Katniss Everdeen, of the Hunger Games, was the perfect revolutionary hero because she wasn’t trying to be a revolutionary hero. Those revolting against the Capital City wanted her because she came from among the common people. She was not some savvy politician or accomplished military strategist. She was just a girl trying to survive like everyone else.
Within the world of Hunger Games, and even for those who watch and read it, Katniss comes across like you and me: caring about family, confused by love, and just trying to live. She is human, all too human.
(And this is exactly why I’ve never been able to enjoy Superman. He just isn’t very human at all. I can’t identify with him.)
And when it comes to our own salvation, the revolution over the kingdom of sin and death (Rom. 5), we find we have one who identifies with us in every way, for in Jesus we do not have one who “is unable to sympathize with our weaknesses, but we have one who in every respect has been tested as we are, yet without sin” (Heb. 4:15).
Indeed, Jesus shows us what it means to be truly human.
Which leads us to Jesus’ baptism.
Why Jesus was baptized?
If John the Baptist was offering a baptism for the repentance of sins, why was Jesus baptized if he is without sin (Heb. 4:15)?
To understand we must think beyond personal sin and think of social, cultural, or systemic sin. If Jesus truly took on humanity (took on the meat of flesh as John 1:14 says), then while he might not have sinned personally, he was still within the world of systemic sin: the world of domination and exploitation, of disease and death, of pain and sorrow.
In his baptism Jesus identifies as truly human, as truly within this system, so that he could truly change it.
In his baptism Jesus both reveals that he has taken on the human condition and becomes the one who will lead us from the land of sin and death into the land of life and peace (it is no mistake that Jesus was baptized in the Jordan, the same place the people of God entered the promised land).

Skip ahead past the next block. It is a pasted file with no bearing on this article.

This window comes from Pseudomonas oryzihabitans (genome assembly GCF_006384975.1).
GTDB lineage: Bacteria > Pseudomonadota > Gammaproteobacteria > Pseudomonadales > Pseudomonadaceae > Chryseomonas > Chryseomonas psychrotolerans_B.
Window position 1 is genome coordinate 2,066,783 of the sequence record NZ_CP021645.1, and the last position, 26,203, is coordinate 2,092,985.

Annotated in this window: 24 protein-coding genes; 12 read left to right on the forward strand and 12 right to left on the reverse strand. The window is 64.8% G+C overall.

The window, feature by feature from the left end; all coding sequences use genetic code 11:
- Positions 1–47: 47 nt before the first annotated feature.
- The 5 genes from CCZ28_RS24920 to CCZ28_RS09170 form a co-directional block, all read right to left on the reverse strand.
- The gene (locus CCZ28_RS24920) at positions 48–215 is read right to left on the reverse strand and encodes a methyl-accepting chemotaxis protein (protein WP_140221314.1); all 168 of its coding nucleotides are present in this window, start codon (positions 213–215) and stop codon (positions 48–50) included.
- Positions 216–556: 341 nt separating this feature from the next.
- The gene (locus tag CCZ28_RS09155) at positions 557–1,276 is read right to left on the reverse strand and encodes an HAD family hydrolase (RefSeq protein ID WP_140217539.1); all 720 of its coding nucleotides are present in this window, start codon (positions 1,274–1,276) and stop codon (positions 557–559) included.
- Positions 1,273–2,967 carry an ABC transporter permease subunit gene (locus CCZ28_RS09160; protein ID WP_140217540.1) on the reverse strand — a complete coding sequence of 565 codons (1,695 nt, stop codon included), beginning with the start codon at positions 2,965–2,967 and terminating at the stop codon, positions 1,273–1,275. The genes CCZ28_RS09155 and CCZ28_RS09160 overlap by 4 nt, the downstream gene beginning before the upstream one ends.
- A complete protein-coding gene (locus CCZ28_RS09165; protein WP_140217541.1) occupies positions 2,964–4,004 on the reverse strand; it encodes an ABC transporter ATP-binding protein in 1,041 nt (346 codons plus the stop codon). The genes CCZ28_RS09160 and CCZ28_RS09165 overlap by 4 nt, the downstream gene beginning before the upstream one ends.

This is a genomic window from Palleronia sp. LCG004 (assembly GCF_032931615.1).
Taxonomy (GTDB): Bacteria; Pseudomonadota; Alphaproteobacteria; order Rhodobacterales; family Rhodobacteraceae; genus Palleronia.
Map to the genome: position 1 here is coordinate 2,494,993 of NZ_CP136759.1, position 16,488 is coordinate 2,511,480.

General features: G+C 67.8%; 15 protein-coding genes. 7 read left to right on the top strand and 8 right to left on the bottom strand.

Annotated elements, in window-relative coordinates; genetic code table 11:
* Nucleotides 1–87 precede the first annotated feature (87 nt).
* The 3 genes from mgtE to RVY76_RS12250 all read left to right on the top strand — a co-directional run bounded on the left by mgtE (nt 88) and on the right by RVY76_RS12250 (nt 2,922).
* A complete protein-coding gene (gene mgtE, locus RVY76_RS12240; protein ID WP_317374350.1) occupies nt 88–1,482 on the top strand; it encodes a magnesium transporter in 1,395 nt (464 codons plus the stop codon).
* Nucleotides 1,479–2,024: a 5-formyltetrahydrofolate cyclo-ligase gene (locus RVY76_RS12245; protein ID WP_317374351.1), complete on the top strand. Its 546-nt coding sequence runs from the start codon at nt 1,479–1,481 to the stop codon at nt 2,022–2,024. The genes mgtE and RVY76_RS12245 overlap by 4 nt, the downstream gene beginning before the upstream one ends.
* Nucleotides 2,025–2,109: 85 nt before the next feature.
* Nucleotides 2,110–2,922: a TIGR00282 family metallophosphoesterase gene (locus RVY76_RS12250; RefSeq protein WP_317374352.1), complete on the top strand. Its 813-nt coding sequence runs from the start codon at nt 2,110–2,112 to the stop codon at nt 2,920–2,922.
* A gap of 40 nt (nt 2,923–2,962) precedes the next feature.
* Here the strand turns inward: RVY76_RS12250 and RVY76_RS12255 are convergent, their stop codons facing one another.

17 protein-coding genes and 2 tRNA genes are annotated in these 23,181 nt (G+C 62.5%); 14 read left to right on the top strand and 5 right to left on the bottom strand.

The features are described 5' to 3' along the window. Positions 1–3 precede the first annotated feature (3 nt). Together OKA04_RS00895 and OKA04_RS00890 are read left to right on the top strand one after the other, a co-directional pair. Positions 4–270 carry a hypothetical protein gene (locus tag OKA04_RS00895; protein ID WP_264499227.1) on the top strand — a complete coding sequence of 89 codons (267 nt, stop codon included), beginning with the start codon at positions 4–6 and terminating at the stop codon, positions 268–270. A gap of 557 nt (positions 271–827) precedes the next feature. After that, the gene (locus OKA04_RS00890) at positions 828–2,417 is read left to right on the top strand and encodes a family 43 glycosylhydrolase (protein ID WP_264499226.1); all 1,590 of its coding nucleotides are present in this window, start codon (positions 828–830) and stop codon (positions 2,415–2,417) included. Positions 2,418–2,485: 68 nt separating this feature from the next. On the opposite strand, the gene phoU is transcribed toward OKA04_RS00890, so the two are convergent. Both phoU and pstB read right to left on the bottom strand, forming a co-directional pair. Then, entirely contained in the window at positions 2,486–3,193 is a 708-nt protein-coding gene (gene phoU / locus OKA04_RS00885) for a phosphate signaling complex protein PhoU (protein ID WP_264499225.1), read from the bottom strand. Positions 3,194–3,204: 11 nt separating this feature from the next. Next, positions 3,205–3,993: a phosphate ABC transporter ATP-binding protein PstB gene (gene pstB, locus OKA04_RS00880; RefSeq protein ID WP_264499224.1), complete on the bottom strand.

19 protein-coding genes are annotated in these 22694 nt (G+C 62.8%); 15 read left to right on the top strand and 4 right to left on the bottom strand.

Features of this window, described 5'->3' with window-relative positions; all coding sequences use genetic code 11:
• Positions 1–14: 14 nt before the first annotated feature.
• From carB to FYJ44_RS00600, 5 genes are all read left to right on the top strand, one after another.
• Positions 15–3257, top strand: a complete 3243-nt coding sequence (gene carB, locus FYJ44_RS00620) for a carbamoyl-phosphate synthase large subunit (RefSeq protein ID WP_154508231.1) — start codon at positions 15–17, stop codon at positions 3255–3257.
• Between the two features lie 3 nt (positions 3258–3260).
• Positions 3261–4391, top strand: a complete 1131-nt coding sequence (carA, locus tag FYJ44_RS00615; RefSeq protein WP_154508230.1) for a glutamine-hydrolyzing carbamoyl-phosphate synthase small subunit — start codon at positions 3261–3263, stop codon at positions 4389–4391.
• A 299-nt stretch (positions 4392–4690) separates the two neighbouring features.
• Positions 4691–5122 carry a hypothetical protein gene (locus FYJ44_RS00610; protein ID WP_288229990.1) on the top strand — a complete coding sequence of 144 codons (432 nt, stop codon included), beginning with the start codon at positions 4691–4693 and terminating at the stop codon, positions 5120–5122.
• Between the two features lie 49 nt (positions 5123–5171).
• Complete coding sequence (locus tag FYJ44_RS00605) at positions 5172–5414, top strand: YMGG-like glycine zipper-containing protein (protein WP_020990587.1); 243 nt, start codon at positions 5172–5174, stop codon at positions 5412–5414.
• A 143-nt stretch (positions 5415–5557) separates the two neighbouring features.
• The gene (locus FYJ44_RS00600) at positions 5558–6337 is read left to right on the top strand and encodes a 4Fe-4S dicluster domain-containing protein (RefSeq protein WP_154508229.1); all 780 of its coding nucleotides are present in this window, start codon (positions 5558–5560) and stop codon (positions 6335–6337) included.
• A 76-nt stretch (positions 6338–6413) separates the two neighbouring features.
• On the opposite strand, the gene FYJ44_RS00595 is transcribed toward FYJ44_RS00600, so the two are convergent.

But while Jesus identifies with the humanity as we are,
he offers to lead us into the humanity we could be.
And what is this “humanity we could be”?
It is to live in the blessing of God as the children of God. God blessed Adam and Eve to multiply and fill the earth (Gen. 1:28), and God called and blessed Abraham to be a blessing to all peoples (Gen.12: 1-4).
And while Jesus was being baptized and praying (that he was praying is a whole other post!), “the heaven was opened, and the Holy Spirit descended upon him in bodily form like a dove. And a voice came from heaven, “You are my Son, the Beloved; with you I am well pleased” (Luke 3: 21-22).
These words spoken over Jesus (1) uniquely identify Jesus as the Messiah and eternal Son of the Father, and (2) are the promised words spoken to all who are children of God.
In Jesus we receive again the blessing given to Adam and Eve, a blessing promised through Abraham to flow to all nations.
In Jesus we can again become the humanity that we were created to be.
Jesus identifies with the humanity as we are in Baptism, and leads us into the humanity we could be in his being Blessed.
Certainly we must affirm the divinity of Jesus (as is often done through his baptismal narrative).
But we must also remember the humanity of Jesus. For it is in and through the humanity of Jesus that we learn to live #trulyhuman.
Do you look to Jesus for your true humanity, or just to deliver you from your depravity? In his Baptism we see that Jesus intends to do both.